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blackhistorymonth2-270x300Nationally, the United States honors the month of February as Black History Month. While we at Park strive to provide inclusive engagement of communities all year, this time allows us to pay particular attention to Black and African American communities and the history of the African diaspora.
Below are some helpful resources that you might try in your classrooms. It may even be small changes like adding a book from the list, including an activity during the week, or having a brief “conversation circle” in your class.
Lower Division:
  • Play jazz excerpts and ask students to use words to describe how they feel when listening to it. Have students draw while listening — what do they notice? What does the music make them feel? Profile just a few jazz legends like Louis B. Armstrong or Dizzy Gillespie or Ella Fitzgerald or Dinah Washington.
  • Read aloud a great book highlighting Black or African American main characters — some which might make race central or peripheral to the story.
Middle Division:
  • Quick game on “Who discovered or invented it?” and connect famous inventions with their inventors. This list here highlights famous inventors who are Black or African American. There are fourteen listed here, and you can read one each day or every other day.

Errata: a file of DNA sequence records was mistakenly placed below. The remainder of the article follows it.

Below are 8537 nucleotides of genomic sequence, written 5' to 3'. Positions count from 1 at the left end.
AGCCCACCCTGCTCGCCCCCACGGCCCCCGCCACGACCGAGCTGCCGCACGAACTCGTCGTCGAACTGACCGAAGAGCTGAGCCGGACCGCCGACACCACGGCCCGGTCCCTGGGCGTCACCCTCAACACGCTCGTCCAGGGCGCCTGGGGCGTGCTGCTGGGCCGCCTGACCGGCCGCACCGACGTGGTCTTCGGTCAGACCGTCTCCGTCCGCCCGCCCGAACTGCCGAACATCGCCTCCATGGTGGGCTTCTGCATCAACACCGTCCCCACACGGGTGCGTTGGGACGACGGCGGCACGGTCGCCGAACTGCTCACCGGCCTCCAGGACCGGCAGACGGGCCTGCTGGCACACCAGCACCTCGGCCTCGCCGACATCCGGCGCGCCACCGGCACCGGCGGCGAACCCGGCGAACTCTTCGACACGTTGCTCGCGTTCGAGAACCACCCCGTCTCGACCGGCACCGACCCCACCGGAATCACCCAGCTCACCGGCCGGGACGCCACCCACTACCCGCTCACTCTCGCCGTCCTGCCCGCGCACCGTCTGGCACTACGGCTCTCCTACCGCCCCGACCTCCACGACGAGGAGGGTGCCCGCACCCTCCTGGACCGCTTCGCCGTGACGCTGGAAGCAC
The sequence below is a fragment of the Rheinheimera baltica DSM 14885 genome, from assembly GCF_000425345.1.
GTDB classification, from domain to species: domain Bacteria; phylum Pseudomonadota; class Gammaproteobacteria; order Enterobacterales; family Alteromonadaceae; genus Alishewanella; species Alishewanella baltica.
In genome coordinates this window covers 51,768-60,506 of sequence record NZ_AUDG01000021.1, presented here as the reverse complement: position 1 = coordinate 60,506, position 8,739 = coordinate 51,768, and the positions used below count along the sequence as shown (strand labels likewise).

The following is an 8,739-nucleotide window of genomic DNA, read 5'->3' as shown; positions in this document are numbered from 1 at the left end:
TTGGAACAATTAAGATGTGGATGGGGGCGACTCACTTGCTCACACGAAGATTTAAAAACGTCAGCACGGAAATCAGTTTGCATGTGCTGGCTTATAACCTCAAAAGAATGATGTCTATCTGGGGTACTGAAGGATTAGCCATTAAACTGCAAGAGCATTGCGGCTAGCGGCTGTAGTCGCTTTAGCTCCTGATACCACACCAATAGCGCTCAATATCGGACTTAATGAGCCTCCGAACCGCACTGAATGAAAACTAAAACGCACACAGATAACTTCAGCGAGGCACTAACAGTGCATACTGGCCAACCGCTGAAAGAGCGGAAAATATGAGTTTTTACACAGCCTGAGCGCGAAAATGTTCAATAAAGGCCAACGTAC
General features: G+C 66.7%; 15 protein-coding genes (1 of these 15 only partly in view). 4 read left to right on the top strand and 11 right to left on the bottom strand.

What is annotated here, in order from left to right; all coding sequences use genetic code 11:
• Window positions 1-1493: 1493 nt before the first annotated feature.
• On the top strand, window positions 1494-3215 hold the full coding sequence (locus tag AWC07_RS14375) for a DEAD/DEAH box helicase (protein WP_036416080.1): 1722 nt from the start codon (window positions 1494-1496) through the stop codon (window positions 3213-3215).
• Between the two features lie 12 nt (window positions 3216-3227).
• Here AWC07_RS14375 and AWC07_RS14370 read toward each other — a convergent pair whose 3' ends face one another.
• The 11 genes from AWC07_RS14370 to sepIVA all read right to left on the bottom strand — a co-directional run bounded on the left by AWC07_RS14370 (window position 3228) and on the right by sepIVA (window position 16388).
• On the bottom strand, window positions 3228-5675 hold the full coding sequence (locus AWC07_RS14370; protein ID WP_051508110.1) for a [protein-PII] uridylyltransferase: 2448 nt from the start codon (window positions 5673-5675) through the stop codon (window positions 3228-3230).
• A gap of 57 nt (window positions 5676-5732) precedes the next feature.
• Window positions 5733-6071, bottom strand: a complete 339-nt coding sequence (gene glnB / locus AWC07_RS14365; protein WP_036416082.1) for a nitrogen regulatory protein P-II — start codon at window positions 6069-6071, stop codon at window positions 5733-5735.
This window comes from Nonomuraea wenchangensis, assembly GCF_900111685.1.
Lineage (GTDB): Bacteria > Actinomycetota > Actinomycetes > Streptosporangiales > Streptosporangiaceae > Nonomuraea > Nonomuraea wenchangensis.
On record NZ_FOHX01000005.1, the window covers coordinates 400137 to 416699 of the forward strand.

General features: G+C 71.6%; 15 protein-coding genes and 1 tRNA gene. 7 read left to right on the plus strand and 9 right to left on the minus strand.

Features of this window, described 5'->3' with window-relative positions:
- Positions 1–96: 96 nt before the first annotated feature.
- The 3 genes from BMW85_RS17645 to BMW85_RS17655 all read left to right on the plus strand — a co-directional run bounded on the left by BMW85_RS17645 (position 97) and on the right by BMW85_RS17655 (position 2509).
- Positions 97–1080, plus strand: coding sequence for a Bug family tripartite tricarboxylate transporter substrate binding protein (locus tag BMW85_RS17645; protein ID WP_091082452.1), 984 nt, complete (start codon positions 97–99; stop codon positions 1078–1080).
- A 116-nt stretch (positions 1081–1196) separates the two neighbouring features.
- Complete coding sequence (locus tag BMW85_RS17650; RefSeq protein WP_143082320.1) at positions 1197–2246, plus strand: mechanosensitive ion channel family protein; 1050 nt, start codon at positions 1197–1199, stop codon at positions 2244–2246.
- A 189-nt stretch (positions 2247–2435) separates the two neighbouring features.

Upper Division:
  • Try out a Conversation Circle topic! For less than 20 minutes, you can facilitate a conversation about a current event and racial identity. See ideas and questions at the DEI Blog
How might you include issues in math or science? Highlight researchers, scientists, scholars and inventors of Black of African American heritage. Use examples that impact Black and African American communities as you create math problems or problem sets (e.g., demographics, cultural references). Check out the profile of Dr. Mae Jemison (who some of us got to see at the PoCC!) and her work on integrating Arts and Sciences.
What are some great ideas you have tried?
Peace and Park,
Ms. Talusan